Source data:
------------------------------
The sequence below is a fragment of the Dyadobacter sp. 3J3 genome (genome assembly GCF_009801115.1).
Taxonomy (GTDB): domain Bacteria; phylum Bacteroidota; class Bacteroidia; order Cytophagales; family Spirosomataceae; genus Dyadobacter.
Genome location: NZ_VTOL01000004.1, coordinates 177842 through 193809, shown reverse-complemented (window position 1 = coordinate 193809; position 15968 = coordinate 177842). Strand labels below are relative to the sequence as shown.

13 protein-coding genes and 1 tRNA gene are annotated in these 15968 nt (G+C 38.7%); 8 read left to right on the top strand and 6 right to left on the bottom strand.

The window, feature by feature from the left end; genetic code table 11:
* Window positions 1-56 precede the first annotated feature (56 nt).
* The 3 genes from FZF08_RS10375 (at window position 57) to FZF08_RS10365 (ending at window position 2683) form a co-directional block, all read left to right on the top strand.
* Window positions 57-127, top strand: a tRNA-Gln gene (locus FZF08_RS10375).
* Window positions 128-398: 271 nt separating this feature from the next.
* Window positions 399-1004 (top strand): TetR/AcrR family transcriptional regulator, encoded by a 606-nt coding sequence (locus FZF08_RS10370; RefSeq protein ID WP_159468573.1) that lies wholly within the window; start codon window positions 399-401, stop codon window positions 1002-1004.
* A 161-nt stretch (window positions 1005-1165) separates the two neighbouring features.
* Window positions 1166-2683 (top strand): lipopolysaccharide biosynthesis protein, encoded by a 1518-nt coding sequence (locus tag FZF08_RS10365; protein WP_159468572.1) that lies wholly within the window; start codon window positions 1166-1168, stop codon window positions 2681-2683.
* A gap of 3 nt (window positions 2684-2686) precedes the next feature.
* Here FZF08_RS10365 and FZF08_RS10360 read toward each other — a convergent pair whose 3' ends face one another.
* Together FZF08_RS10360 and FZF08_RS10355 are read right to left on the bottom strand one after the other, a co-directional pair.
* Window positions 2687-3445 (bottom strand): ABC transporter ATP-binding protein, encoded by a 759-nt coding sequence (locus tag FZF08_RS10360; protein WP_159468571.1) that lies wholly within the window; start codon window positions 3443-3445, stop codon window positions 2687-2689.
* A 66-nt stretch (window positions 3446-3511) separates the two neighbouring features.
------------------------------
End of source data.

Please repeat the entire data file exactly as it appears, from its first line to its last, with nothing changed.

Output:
The sequence below is a fragment of the Dyadobacter sp. 3J3 genome (genome assembly GCF_009801115.1).
Taxonomy (GTDB): domain Bacteria; phylum Bacteroidota; class Bacteroidia; order Cytophagales; family Spirosomataceae; genus Dyadobacter.
Genome location: NZ_VTOL01000004.1, coordinates 177842 through 193809, shown reverse-complemented (window position 1 = coordinate 193809; position 15968 = coordinate 177842). Strand labels below are relative to the sequence as shown.

13 protein-coding genes and 1 tRNA gene are annotated in these 15968 nt (G+C 38.7%); 8 read left to right on the top strand and 6 right to left on the bottom strand.

The window, feature by feature from the left end; genetic code table 11:
* Window positions 1-56 precede the first annotated feature (56 nt).
* The 3 genes from FZF08_RS10375 (at window position 57) to FZF08_RS10365 (ending at window position 2683) form a co-directional block, all read left to right on the top strand.
* Window positions 57-127, top strand: a tRNA-Gln gene (locus FZF08_RS10375).
* Window positions 128-398: 271 nt separating this feature from the next.
* Window positions 399-1004 (top strand): TetR/AcrR family transcriptional regulator, encoded by a 606-nt coding sequence (locus FZF08_RS10370; RefSeq protein ID WP_159468573.1) that lies wholly within the window; start codon window positions 399-401, stop codon window positions 1002-1004.
* A 161-nt stretch (window positions 1005-1165) separates the two neighbouring features.
* Window positions 1166-2683 (top strand): lipopolysaccharide biosynthesis protein, encoded by a 1518-nt coding sequence (locus tag FZF08_RS10365; protein WP_159468572.1) that lies wholly within the window; start codon window positions 1166-1168, stop codon window positions 2681-2683.
* A gap of 3 nt (window positions 2684-2686) precedes the next feature.
* Here FZF08_RS10365 and FZF08_RS10360 read toward each other — a convergent pair whose 3' ends face one another.
* Together FZF08_RS10360 and FZF08_RS10355 are read right to left on the bottom strand one after the other, a co-directional pair.
* Window positions 2687-3445 (bottom strand): ABC transporter ATP-binding protein, encoded by a 759-nt coding sequence (locus tag FZF08_RS10360; protein WP_159468571.1) that lies wholly within the window; start codon window positions 3443-3445, stop codon window positions 2687-2689.
* A 66-nt stretch (window positions 3446-3511) separates the two neighbouring features.